Members of the public are urged to come along next Tuesday evening, 6 December 2016, to a Public Forum on proposed significant increases to the cost of water in Canberra.
The public forum will be held at 5:00 p.m. at the Waldorf on London, 2 Akuna Street, Canberra City, and will include a presentation by the Independent Competition and Regulatory Commission, followed by a question and answer session.
Icon Water, an ACT government-owned corporation which has a monopoly on providing water to the ACT, currently sets a higher price per kilolitre for higher water usage. But since we are apparently no longer trying to send a message of water-saving to consumers (now that the drought is over and we have more water available in dams which are almost full), and since some higher water usage customers have turned to cheaper alternative sources, Icon has fewer customers and wants to charge them all much more.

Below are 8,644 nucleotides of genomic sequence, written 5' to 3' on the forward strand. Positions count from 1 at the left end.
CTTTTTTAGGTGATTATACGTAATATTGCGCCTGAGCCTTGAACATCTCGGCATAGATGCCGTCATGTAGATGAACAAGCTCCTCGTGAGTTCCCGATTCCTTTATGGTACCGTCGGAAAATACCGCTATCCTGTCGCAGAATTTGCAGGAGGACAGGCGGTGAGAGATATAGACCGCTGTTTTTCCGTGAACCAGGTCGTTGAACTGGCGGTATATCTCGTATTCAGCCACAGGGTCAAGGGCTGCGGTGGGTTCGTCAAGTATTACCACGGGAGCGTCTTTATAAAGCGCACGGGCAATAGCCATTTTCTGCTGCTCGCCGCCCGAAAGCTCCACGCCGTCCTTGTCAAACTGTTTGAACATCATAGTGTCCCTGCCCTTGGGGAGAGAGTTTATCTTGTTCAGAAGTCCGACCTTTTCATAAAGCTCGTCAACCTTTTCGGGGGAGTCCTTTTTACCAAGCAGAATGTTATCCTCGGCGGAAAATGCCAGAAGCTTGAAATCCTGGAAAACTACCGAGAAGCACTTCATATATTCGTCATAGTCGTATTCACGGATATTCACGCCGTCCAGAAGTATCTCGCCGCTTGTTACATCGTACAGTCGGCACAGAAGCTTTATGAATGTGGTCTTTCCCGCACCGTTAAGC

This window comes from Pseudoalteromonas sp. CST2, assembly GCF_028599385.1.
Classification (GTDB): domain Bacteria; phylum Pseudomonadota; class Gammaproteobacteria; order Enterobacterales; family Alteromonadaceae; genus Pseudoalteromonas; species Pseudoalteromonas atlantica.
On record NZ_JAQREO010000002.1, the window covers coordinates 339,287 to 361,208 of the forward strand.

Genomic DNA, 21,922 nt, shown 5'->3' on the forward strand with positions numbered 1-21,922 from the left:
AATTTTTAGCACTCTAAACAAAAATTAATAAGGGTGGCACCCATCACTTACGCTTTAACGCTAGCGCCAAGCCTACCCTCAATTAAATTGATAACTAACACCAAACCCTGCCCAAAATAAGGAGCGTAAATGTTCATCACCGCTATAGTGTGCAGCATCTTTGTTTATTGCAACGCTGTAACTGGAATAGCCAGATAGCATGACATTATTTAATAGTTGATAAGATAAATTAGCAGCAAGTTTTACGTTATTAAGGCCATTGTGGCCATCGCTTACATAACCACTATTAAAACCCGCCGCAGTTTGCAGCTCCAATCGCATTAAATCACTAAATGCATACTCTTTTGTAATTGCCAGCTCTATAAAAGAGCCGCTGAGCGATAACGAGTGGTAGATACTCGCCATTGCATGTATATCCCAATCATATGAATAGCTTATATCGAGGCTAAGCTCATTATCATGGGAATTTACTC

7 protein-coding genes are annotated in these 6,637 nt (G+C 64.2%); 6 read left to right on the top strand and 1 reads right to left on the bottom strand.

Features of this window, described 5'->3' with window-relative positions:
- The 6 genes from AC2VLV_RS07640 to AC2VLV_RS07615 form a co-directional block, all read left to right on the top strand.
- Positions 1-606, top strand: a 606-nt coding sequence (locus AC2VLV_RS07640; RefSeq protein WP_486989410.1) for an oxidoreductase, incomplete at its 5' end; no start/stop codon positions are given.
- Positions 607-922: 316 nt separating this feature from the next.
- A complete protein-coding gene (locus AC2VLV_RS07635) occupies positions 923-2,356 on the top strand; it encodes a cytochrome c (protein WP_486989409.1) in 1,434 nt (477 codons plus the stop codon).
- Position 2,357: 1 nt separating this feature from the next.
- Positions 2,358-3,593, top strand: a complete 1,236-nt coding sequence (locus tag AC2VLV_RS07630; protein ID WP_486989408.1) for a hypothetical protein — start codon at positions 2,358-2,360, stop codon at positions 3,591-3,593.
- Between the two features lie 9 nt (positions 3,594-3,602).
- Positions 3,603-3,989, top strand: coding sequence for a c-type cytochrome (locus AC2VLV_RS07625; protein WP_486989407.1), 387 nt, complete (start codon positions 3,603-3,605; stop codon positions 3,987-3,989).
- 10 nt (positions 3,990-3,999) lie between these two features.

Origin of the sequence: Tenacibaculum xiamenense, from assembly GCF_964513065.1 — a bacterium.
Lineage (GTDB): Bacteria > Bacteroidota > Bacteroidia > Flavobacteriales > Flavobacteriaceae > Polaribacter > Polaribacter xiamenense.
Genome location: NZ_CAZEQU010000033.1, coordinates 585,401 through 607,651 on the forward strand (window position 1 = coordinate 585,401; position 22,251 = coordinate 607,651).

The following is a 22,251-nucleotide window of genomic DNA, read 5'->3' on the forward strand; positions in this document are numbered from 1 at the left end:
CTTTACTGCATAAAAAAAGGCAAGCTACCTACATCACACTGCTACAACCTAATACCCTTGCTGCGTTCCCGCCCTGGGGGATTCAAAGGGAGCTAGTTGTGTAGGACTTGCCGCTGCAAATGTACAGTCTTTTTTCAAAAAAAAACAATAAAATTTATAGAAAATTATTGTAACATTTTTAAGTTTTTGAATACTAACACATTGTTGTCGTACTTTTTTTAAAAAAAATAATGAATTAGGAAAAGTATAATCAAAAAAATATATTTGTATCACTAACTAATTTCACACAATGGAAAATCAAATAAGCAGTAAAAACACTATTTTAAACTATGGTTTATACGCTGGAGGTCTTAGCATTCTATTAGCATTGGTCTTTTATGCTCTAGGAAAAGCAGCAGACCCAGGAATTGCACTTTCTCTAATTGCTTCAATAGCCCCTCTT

A proposed change to the way water is priced would mean a massive six-fold increase to the annual supply charge, from $100 to $600 over ten years, and a drop in the cost of water to a single rate. At present there is a basic rate for usage up to 50 kilolitres per quarter (the average household usage in Canberra), and a higher rate, about double, for usage over 50 kilolitres. Clubs and golf courses are keen to see the changes implemented; they stand to gain thousands of dollars a year in cheaper water costs. The poorest households will struggle to pay for their water, and tenants will face higher rents as landlords incorporate the charges into their accounting.
The Canberra Times‘s Daniel Burdon has been following this story over the course of this year; his most recent story notes that the ACT government’s analysis shows that apartment owners would be hit with water bill price rises of 64% to 87% over ten years, home-owners 34% to 38%; while the largest commercial users would rejoice in a drop of 38% to 51% in their water bills. The ACT government also raises the possibility that the proposed changes would encourage greater water use, affecting our obligations to the Murray-Darling Basin Plan.